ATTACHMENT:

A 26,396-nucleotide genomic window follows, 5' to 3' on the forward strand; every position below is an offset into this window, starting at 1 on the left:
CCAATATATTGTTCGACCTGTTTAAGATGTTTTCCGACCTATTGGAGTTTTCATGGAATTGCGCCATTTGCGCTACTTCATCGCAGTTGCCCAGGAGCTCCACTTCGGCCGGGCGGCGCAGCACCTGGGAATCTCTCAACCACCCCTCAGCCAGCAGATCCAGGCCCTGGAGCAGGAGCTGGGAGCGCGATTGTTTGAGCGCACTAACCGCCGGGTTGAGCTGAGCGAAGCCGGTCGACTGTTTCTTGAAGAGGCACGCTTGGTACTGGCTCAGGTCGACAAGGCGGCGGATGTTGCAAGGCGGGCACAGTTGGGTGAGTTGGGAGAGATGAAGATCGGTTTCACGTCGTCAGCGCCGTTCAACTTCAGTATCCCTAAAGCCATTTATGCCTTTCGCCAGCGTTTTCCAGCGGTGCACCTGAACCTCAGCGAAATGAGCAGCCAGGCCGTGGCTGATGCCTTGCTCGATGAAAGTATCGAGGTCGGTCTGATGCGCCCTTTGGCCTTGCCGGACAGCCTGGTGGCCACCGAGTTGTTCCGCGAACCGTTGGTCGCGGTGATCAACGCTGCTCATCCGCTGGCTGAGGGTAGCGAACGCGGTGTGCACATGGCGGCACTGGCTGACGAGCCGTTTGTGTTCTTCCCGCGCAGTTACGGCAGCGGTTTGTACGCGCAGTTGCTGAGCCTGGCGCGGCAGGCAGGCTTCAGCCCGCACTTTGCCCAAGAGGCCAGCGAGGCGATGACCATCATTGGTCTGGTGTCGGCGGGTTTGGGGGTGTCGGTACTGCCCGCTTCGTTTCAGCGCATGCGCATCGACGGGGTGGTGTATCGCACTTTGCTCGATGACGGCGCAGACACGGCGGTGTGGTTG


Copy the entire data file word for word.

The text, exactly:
A 26,396-nucleotide genomic window follows, 5' to 3' on the forward strand; every position below is an offset into this window, starting at 1 on the left:
CCAATATATTGTTCGACCTGTTTAAGATGTTTTCCGACCTATTGGAGTTTTCATGGAATTGCGCCATTTGCGCTACTTCATCGCAGTTGCCCAGGAGCTCCACTTCGGCCGGGCGGCGCAGCACCTGGGAATCTCTCAACCACCCCTCAGCCAGCAGATCCAGGCCCTGGAGCAGGAGCTGGGAGCGCGATTGTTTGAGCGCACTAACCGCCGGGTTGAGCTGAGCGAAGCCGGTCGACTGTTTCTTGAAGAGGCACGCTTGGTACTGGCTCAGGTCGACAAGGCGGCGGATGTTGCAAGGCGGGCACAGTTGGGTGAGTTGGGAGAGATGAAGATCGGTTTCACGTCGTCAGCGCCGTTCAACTTCAGTATCCCTAAAGCCATTTATGCCTTTCGCCAGCGTTTTCCAGCGGTGCACCTGAACCTCAGCGAAATGAGCAGCCAGGCCGTGGCTGATGCCTTGCTCGATGAAAGTATCGAGGTCGGTCTGATGCGCCCTTTGGCCTTGCCGGACAGCCTGGTGGCCACCGAGTTGTTCCGCGAACCGTTGGTCGCGGTGATCAACGCTGCTCATCCGCTGGCTGAGGGTAGCGAACGCGGTGTGCACATGGCGGCACTGGCTGACGAGCCGTTTGTGTTCTTCCCGCGCAGTTACGGCAGCGGTTTGTACGCGCAGTTGCTGAGCCTGGCGCGGCAGGCAGGCTTCAGCCCGCACTTTGCCCAAGAGGCCAGCGAGGCGATGACCATCATTGGTCTGGTGTCGGCGGGTTTGGGGGTGTCGGTACTGCCCGCTTCGTTTCAGCGCATGCGCATCGACGGGGTGGTGTATCGCACTTTGCTCGATGACGGCGCAGACACGGCGGTGTGGTTG